With my limited vocabulary it’s impossible for me to accurately describe the sheer magnificence of our Papua New Guinea trip. Part of me wishes I would have journaled better so that I could read and remember every single detail of our two weeks in the jungle. I have never before been to a place as pure, magical, stunning, real, tranquil, and beautiful as the villages of PNG. I hope the memories and images will never fade, as I re-grow accustomed to living in the developed world.
It took 10 minutes in a car from my apartment to the train station; an hour and 15 minutes in a train from Murakami to Niigata; 6 hours in a bus from Niigata to Narita Airport; 7 hours in a plane from Tokyo to Port Moresby, PNG; 1 hour in a plane from Port Moresby to Lae; 10 hours in a ferry called ‘The Rainforest’ from Lae to Bau; 1 and a half hours in a Banana Boat from Bau to Saigara; and finally another hour in a Banana Boat from Saigara to Pema, which is the village where our charity donations were used to build a classroom.
PNG is made up of over 800 different tribes and languages that live in villages with no electricity, pluming, phone lines, and all those amenities that all but rule our daily lives. While the majority of the world is rapidly developing and exploiting the earth’s natural resources, PNG has managed to, for the most part, live with what is around them. A rising problem in the country is deforestation and mining for gold by other countries. Greedy companies can too easily trick a village into signing a contract that allows them to ruin their luscious jungles for a small price. The Village Development Trust (VDT), the organization we donated our money to, is a grassroots, non-government organization that works with individual villages to promote practical sustainable development of village resources. Some of the things we saw first hand were schools being built in villages so that children would not have to leave their homes for the cities to receive an education, and a ‘Wokabout’ that allows lumber to be cut from a tree right where it is cut down. For every tree that is cut down, a certain number of trees must be planted. The Wokabout eliminates the need for smaller trees the be cut down in order to get to a more desirable big tree, and the lumber is then carried out of the jungle. We helped (a little)!!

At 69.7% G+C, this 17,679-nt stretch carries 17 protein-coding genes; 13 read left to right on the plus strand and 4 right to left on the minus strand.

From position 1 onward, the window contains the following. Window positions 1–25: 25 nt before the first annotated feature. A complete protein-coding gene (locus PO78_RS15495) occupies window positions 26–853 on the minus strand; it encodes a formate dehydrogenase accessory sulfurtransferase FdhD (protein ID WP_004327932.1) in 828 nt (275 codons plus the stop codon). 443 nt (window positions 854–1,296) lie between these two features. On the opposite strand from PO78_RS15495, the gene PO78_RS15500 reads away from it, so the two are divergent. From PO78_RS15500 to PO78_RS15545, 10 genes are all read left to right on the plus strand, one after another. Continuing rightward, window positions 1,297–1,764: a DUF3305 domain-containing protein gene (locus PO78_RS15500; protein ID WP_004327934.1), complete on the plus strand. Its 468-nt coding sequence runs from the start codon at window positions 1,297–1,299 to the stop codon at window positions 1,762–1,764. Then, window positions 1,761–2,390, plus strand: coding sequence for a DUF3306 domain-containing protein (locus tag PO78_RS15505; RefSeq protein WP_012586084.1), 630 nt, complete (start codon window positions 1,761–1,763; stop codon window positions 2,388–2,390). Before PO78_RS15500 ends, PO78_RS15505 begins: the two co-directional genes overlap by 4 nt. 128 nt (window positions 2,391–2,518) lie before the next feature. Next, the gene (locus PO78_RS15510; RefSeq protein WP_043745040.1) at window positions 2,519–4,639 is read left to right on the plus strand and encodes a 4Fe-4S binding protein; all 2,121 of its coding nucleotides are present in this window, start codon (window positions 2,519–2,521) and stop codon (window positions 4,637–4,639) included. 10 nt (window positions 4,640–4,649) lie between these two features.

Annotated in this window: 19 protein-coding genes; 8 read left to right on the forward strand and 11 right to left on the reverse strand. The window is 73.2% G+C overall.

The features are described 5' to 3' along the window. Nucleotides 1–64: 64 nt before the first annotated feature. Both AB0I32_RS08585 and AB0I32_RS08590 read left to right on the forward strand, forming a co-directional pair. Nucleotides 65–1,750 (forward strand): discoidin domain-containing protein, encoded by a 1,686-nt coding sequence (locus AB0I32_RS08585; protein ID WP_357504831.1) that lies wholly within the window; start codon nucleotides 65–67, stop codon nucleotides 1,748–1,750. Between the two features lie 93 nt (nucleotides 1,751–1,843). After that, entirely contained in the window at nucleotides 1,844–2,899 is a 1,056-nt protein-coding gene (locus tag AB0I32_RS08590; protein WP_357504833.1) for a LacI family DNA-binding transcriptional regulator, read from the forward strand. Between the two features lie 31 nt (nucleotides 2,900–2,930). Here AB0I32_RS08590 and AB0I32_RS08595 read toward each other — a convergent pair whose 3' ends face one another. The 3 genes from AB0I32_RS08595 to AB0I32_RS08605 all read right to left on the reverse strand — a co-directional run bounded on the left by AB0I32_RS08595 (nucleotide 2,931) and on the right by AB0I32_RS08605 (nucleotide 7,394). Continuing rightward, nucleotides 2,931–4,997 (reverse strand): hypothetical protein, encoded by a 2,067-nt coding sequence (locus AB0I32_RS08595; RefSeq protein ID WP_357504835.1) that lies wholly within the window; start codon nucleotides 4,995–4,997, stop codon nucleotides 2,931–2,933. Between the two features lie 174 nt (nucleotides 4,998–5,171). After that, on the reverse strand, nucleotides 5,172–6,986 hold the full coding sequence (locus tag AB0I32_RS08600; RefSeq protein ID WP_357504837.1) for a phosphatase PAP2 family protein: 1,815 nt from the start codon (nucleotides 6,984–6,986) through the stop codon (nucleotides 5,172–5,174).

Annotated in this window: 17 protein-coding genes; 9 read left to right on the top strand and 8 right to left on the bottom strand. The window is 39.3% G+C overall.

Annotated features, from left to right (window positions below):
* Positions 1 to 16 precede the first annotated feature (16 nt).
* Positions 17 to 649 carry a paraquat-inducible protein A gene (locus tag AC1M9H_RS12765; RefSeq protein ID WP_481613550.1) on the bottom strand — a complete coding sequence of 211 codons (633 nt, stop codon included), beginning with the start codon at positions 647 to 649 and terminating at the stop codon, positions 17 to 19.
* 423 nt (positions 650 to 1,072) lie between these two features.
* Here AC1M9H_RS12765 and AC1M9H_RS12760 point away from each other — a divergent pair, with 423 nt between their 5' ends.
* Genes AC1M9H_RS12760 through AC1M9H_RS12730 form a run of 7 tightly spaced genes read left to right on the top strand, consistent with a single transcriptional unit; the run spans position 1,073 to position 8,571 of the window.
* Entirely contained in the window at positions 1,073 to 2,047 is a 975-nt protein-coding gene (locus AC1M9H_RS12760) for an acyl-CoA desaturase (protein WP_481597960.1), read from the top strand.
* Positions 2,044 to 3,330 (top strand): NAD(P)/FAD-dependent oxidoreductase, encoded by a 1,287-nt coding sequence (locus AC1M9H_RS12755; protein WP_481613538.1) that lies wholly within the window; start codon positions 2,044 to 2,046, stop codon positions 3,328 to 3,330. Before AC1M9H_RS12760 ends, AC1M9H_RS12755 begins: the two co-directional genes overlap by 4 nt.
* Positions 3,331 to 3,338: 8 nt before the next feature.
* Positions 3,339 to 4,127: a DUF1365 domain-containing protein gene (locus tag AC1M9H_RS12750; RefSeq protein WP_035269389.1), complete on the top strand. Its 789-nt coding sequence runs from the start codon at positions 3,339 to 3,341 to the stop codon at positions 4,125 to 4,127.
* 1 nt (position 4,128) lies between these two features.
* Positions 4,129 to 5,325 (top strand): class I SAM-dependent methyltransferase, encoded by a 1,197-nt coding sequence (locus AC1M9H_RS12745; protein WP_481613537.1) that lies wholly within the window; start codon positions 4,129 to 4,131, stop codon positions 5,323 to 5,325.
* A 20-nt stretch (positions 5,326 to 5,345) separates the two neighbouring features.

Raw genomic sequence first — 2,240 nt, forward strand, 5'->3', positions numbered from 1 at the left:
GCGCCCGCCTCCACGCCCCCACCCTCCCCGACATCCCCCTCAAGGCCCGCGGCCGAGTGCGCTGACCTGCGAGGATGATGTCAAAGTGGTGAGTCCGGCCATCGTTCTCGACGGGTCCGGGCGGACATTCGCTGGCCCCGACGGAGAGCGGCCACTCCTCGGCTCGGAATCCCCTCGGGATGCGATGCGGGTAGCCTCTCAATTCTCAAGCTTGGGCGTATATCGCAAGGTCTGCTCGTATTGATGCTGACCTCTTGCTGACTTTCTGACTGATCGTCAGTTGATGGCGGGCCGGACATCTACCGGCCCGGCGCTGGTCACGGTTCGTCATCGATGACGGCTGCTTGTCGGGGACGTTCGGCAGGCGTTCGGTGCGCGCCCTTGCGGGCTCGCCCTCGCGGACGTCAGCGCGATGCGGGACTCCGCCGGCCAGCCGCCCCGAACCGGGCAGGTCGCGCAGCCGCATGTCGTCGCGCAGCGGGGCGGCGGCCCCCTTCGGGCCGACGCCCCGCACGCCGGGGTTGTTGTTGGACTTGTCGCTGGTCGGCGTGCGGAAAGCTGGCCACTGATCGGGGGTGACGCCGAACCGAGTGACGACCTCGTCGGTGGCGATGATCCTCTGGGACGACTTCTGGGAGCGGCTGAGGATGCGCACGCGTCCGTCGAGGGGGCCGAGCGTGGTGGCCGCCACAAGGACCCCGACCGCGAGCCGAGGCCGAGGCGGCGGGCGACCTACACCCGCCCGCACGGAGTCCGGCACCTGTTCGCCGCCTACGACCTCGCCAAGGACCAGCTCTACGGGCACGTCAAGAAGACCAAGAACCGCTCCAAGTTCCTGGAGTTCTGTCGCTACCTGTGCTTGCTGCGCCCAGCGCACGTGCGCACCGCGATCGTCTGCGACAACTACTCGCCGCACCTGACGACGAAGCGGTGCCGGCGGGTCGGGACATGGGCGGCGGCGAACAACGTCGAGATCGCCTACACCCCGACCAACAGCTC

We spent two nights in Lae (only supposed to spend one night there, but The Rainforest Ferry needed a repair ~ as they say, ‘expect the unexpected in PNG’), one night in the coastal village of Bau, one night in Saigara, a village on the Waria River, 4 nights in Pema, a village further down the river in Waria Valley, and then another night in Saigara, 2 nights in Bau, and the last half-a-night in Lae. Each village welcomed us with open arms, cheers, and some kind of tribal dance and song. The welcome in Saigara consisted of a man running at us and screaming with a plant spear, showing us that he could have killed us, but didn’t. We’d follow the processions of painted people singing and jumping into the villages where the people would yell ‘Oro, oro, oro!!’ (‘welcome, welcome, welcome’) at us.
We spend most of our time in the villages belonging to the Zia Tribe in Waria Valley, Morobe Province. Within the tribe, people belong to one of four clans: Yewa: symbolized by the Bird of Paradise and in charge of planning events, Wapo: Eagle, farmers; Sakia: White Cockatoo, fishermen; Bago: Hornbill and pig hunters. People can only marry outside of their clan, and children become the clan of their mother. I was chosen to be part of the Yewa Clan, Bird of Paradise, and Party Planners!!
Each of the villages we stayed at had a guesthouse where we slept in mosquito nets, ate loads of delicious dishes of fruits, vegetables, and rice, bathed in the river and ocean, and hung our laundry to dry. Some of the guesthouses were kind enough to supply us with a generator so that we could charge our camera batteries and hang out. We pooped in outhouses, one broke…woops!! The only thing we really had to take heed of were the bugs. Some mosquitoes carry malaria, and sand flies can cause a person to want to chop off their bitten limbs. For whatever unknown reason, I’m not as tasty to these bugs as other people in the team were. People hated me for being able to get by without covering every inch of my skin while they rubber-banded their long pants shut.
PNG kids have the most gorgeous smiles, and are too much fun to play around with. We’d chase them, swim with them, play Frisbee, soccer, volleyball, and teach them games from our childhood everyday. They gave us necklaces made from shells, seeds, and bananas, bracelets made from leaves, bilum bags made from tree bark, grass skirts, and drums.
The sounds of hornbills woke me up in the mornings. Each day we would do something new, play with new kids, dance a new dance, learn a new song, hike to a new place, eat a new dish, and so on. I drank and ate the most delicious coconuts multiple times per day. At night, we could see the billions of stars shining so bright, even the Southern Cross!!
Our group of 17 consisted of Christian (team leader), Colleen, Etsuko, Jess, Margaret, Matt, Megan, Mia, Mike, Nicole, Nicole, Rick, Reed, Sean, Troy, Tsuneo, and I. The enchantment of the trip caused us to get along so well, I can’t imagine what the two weeks would have been like without them. Our 3 main guides, all from the Waria area, Maine, Dzia, and Tuja were fantastic. They taught me so much about their villages, customs, way of life, and tribe history – Maine even taught me a couple of chords on the guitar!! It was so difficult to say goodbye, but hopefully we will be able to keep in touch forever.